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Multiresolution Estimation of 2d Disparity Using a Frequency Domain Approach
, 1992
"... An efficient algorithm for the estimation of the 2d disparity between a pair of stereo images is presented. Phase based methods are extended to the case of 2d disparities and shown to correspond to computing local correlation fields. These are derived at multiple scales via the frequency domain an ..."
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Cited by 18 (10 self)
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An efficient algorithm for the estimation of the 2d disparity between a pair of stereo images is presented. Phase based methods are extended to the case of 2d disparities and shown to correspond to computing local correlation fields. These are derived at multiple scales via the frequency domain and a coarsetofine `focusing' strategy determines the final disparity estimate. Fast implementation is achieved by using a generalised form of wavelet transform, the multiresolution Fourier transform (MFT), which enables efficient calculation of the local correlations. Results from initial experiments on random noise stereo pairs containing both 1d and 2d disparities, illustrate the potential of the approach. 1 Introduction Estimating the disparity between a pair of binocular images in order to determine depth information from a scene has received considerable attention for many years. Essentially a problem of finding corresponding points in the two views of the scene, the complexity of t...
Qualitative Depth From Stereo, With Applications
 Computer Vision, Graphics, and Image Processing
, 1990
"... Obtaining exact depth from binocular disparities is hard if camera calibration is needed. We will show that qualitative information can be obtained from stereo disparities with little computation, and without prior knowledge (or computation) of camera parameters. First, we derive two expressions tha ..."
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Cited by 15 (2 self)
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Obtaining exact depth from binocular disparities is hard if camera calibration is needed. We will show that qualitative information can be obtained from stereo disparities with little computation, and without prior knowledge (or computation) of camera parameters. First, we derive two expressions that order all matched points in the images by depth in two distinct ways from image coordinates only. Using one for tilt estimation and point separation (in depth) demonstrates some anomalies observed in psychophysical experiments, most notably the "induced size effect". We apply the same approach to detect qualitative changes in the curvature of a contour on the surface of an object, with either x or ycoordinate fixed. Second, we develop an algorithm to compute axes of zerocurvature from disparities alone. The algorithm is shown to be quite robust against violations of its basic assumptions for synthetic data with relatively large controlled deviations. It performs almost as well on real i...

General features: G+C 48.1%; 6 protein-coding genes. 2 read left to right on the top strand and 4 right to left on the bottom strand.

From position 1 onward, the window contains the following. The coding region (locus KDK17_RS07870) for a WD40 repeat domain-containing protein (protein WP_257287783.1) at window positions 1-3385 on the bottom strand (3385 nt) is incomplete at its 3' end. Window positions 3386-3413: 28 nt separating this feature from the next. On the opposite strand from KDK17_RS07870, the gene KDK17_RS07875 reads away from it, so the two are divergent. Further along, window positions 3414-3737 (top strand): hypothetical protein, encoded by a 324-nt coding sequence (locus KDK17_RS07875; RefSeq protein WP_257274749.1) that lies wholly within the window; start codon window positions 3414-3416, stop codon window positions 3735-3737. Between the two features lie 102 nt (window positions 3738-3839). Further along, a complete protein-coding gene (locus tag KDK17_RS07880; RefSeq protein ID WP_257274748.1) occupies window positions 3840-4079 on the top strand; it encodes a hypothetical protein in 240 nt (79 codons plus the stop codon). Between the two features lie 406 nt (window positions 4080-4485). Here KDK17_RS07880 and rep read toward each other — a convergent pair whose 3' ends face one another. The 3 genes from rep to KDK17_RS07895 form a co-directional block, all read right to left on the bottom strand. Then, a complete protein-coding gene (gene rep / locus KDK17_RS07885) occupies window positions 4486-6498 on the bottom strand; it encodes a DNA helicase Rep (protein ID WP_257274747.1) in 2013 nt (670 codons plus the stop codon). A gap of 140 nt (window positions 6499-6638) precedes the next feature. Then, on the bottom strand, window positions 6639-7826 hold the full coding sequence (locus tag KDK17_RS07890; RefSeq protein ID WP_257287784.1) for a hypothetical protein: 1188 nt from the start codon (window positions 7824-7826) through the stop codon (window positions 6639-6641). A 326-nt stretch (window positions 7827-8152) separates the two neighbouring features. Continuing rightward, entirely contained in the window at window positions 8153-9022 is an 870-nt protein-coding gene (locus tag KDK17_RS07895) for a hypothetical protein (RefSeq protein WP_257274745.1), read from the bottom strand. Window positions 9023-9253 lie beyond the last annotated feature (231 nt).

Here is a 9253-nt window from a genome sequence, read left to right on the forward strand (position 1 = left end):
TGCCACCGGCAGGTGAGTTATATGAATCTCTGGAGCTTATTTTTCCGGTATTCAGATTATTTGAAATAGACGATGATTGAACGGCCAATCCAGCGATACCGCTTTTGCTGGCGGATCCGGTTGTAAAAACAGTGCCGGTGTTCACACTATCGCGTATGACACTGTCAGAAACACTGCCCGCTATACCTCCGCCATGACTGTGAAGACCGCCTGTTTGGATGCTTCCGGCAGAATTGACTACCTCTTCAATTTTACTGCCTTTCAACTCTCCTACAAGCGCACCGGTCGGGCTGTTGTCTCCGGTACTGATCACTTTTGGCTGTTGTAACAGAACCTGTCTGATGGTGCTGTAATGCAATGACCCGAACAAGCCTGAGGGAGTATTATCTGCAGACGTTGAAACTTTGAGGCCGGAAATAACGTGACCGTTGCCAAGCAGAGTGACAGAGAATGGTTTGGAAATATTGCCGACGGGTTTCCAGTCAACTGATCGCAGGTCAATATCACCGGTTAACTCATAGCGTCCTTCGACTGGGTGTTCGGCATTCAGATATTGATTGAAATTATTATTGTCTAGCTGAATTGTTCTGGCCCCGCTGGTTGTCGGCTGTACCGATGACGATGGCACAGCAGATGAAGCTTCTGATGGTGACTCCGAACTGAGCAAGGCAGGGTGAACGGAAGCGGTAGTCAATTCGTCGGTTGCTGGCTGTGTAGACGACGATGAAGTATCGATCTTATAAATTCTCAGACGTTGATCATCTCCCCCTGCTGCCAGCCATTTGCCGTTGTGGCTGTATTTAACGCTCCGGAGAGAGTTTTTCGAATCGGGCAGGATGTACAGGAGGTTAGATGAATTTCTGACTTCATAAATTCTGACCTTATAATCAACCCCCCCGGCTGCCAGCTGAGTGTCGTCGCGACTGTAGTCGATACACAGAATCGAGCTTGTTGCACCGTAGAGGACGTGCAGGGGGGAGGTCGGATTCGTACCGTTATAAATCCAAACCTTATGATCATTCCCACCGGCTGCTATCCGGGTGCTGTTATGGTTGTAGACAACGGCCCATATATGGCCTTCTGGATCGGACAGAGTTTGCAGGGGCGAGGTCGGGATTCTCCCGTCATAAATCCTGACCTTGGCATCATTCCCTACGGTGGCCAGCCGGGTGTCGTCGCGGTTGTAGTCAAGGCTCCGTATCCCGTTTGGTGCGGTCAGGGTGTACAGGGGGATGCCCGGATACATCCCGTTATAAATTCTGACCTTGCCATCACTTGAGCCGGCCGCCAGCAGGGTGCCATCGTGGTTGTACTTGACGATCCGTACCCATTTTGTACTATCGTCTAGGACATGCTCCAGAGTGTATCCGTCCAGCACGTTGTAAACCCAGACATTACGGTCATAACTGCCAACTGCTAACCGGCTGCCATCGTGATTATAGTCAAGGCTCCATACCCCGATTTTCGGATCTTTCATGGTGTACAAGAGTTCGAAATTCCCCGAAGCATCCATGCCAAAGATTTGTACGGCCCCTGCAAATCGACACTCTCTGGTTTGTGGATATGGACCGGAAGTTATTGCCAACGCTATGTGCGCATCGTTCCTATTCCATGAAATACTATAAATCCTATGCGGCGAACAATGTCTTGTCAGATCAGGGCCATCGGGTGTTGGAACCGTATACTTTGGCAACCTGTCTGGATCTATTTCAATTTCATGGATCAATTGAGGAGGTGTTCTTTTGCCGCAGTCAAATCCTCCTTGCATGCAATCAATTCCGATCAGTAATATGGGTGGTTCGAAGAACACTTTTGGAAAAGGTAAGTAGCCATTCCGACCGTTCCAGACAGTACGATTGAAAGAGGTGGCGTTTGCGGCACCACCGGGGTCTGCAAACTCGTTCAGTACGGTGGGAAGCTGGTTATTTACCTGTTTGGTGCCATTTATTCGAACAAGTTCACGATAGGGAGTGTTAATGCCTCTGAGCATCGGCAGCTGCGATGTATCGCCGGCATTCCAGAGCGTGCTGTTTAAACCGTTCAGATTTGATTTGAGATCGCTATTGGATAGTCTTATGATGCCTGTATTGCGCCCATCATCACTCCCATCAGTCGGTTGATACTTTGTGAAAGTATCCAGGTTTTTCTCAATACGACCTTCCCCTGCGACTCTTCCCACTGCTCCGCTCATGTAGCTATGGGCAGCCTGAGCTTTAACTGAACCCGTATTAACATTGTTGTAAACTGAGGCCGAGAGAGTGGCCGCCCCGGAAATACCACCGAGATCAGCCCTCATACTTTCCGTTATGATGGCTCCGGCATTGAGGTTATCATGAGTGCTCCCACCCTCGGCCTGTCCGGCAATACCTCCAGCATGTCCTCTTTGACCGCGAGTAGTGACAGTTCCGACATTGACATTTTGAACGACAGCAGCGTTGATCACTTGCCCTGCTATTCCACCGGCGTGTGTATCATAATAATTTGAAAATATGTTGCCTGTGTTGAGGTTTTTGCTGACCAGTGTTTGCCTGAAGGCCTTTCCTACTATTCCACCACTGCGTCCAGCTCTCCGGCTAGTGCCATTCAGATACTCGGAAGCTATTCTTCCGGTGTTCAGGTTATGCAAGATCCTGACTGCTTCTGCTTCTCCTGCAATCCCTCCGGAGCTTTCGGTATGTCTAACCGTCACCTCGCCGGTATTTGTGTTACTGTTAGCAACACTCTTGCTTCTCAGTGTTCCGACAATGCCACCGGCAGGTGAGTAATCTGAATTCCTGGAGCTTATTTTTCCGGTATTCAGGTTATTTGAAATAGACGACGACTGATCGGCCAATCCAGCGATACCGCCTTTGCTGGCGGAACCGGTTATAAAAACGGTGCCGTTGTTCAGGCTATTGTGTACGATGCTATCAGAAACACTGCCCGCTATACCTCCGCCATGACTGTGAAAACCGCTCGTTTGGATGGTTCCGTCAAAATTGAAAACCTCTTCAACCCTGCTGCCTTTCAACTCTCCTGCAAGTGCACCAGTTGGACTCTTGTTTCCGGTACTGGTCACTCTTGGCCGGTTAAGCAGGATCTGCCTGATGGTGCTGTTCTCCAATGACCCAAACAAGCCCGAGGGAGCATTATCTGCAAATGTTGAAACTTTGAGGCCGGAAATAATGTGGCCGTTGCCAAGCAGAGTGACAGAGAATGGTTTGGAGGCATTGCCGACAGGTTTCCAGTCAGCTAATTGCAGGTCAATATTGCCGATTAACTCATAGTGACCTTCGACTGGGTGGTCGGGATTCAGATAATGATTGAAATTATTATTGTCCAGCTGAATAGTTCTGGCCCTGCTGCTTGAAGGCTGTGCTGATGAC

Cyclopean geometry of binocular vision
"... The geometry of binocular projection is analyzed in relation to the primate visual system. An oculomotor parameterization that includes the classical vergence and version angles is defined. It is shown that the epipolar geometry of the system is constrained by binocular coordination of the eyes. A l ..."
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Cited by 14 (9 self)
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The geometry of binocular projection is analyzed in relation to the primate visual system. An oculomotor parameterization that includes the classical vergence and version angles is defined. It is shown that the epipolar geometry of the system is constrained by binocular coordination of the eyes. A local model of the scene is adopted in which depth is measured relative to a plane containing the fixation point. These constructions lead to an explicit parameterization of the binocular disparity field involving the gaze angles as well as the scene structure. The representation of visual direction and depth is discussed with reference to the relevant psychophysical and neurophysiological literature. © 2008 Optical Society of America OCIS codes: 330.1400, 330.2210. 1.